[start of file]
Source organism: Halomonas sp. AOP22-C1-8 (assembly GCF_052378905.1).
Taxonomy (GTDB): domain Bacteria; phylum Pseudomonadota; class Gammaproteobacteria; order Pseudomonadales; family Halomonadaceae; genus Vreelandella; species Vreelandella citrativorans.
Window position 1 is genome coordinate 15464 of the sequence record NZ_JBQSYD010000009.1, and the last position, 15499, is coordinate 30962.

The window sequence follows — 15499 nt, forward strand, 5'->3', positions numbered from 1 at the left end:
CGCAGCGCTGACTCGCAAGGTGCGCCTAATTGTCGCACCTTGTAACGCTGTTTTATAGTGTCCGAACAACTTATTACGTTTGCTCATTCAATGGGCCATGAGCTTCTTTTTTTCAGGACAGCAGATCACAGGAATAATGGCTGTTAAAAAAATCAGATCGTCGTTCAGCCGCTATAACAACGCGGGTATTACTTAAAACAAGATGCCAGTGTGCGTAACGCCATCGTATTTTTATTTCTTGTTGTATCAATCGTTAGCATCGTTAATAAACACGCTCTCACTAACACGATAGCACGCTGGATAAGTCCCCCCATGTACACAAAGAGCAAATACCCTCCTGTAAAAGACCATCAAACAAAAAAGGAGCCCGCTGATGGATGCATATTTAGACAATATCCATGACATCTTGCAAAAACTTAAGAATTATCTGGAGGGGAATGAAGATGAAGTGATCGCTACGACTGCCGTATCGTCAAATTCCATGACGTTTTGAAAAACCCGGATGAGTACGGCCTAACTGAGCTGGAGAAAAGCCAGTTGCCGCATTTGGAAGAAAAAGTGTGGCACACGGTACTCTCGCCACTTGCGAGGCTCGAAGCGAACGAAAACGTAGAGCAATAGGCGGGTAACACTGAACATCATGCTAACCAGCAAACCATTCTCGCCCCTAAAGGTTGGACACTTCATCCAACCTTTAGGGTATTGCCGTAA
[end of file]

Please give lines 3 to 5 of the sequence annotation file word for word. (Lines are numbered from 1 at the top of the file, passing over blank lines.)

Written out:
Window position 1 is genome coordinate 15464 of the sequence record NZ_JBQSYD010000009.1, and the last position, 15499, is coordinate 30962.

The window sequence follows — 15499 nt, forward strand, 5'->3', positions numbered from 1 at the left end:
CGCAGCGCTGACTCGCAAGGTGCGCCTAATTGTCGCACCTTGTAACGCTGTTTTATAGTGTCCGAACAACTTATTACGTTTGCTCATTCAATGGGCCATGAGCTTCTTTTTTTCAGGACAGCAGATCACAGGAATAATGGCTGTTAAAAAAATCAGATCGTCGTTCAGCCGCTATAACAACGCGGGTATTACTTAAAACAAGATGCCAGTGTGCGTAACGCCATCGTATTTTTATTTCTTGTTGTATCAATCGTTAGCATCGTTAATAAACACGCTCTCACTAACACGATAGCACGCTGGATAAGTCCCCCCATGTACACAAAGAGCAAATACCCTCCTGTAAAAGACCATCAAACAAAAAAGGAGCCCGCTGATGGATGCATATTTAGACAATATCCATGACATCTTGCAAAAACTTAAGAATTATCTGGAGGGGAATGAAGATGAAGTGATCGCTACGACTGCCGTATCGTCAAATTCCATGACGTTTTGAAAAACCCGGATGAGTACGGCCTAACTGAGCTGGAGAAAAGCCAGTTGCCGCATTTGGAAGAAAAAGTGTGGCACACGGTACTCTCGCCACTTGCGAGGCTCGAAGCGAACGAAAACGTAGAGCAATAGGCGGGTAACACTGAACATCATGCTAACCAGCAAACCATTCTCGCCCCTAAAGGTTGGACACTTCATCCAACCTTTAGGGTATTGCCGTAA